The most beautiful railway pocket watch case I've seen in my entire life
Made around 1920. Super crisp engraving of
'the railway wings on top of the world' covering the entire case back.
The case back is pure nickel, not a soft silver. A true piece of
craftsmanship that would make one speechless.
Can you guess for which national railway it was made? (If you need time to think, pause here, the answer is further down).
Second, perhaps even more important question: who was a creator of this masterpiece?
The watch bears no name on neither dial,
case or mechanism itself: it comes from the era when master watchmakers
were so proud of their work and had such 'pedigree' that putting the
name on the dial was not even necessary. However, thanks to a company
stamp on the movement, the maker could be easily identified: "Les Fils
de Numa Gagnebin" - or The sons of Numa Gagnebin.
THE INFLUENCE OF THE GAGNEBIN
One will never too much tell the scientific and artistic influence,
which was illustrated in many domains, that the family Gagnebin have
had. From the beginning of the 18th century, some of its members open
the first chapter of a new adventure intimately linked to that of
watchmaking. In 1718, Sir Gagnebin commits himself – as testified by a
document kept in the archives of the Canton of Neuchâtel – to teach the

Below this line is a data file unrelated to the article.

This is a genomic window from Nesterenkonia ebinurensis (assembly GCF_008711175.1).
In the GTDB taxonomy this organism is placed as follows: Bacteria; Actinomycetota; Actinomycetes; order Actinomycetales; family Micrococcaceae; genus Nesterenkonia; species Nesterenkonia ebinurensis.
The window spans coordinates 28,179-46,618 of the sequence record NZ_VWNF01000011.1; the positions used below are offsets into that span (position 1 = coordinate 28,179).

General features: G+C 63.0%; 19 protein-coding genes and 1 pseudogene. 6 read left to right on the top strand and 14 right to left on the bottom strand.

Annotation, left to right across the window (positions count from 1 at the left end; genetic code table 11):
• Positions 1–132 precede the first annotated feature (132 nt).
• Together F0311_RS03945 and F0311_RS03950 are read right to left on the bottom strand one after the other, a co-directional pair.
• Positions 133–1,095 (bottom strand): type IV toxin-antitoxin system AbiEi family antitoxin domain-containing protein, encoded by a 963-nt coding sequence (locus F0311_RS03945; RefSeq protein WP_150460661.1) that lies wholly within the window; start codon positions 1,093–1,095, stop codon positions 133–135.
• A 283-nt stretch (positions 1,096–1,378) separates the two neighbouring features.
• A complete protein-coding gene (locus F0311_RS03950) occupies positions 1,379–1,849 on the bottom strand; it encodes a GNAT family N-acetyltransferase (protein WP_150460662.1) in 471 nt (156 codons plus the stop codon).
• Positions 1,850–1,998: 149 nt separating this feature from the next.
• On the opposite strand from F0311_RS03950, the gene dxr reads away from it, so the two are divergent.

craft of watchmaking to Abraham Favre. His son became himself a
watchmaker in 1737 and later, the company was be named Abraham Favre
The works in physics and mechanics of Daniel Gagnebin, brother of
Abraham the naturalist, highly contributes to the progress realized in
watchmaking art. His initial medical training will not prevent him from
extending his action beyond his first profession : He will invent
several very precise machines intended for the manufacturing of
pendulums. The history also remembers that he helped Jaquet Droz in the
making of his automatons.
A FAMILY OF WATCHMAKERS
The following generations strive in an even directer way to the
evolution of watchmaking. Some are merchants, others study the specific
aspects of watchmaking art. Among them, we can especially mention
Frédéric-Guillaume Gagnebin, born in 1744, who went to Paris in order to
study the theory and manufacturing of spirals for watches and becomes a
talented chronometers maker, François-Louis Gagnebin, born in 1820,
founder and director of the watchmaking factory Gagnebin & Cie in
Saint-Imier and Louis Gagnebin, born in 1847, director of the watch
factory Longines in Saint-Imier.The
father of the founder of G.Gagnebin & Cie, Numa Gagnebin, also
creates a watchmaking factory that he names «Les Fils de Numa Gagnebin».
These few examples express the close link between the Gagnebin and
watchmaking art. Way more than a simple professional activity,
watchmaking has become a real passion for this family, in the heart of
which motivation and necessity to advance the traditional art of their
region have never been faulted. The family motto « from good to better »
thus perfectly corresponds to the conquering state of mind that
inhabits, since long, the family Gagnebin.
The Numa Gagnebin pocket watch was made for Swiss Federal Railways
station masters. Fifteen jewel straight lever escapement with bimetallic
balance wheel and Breguet overcoil steel hairspring performing to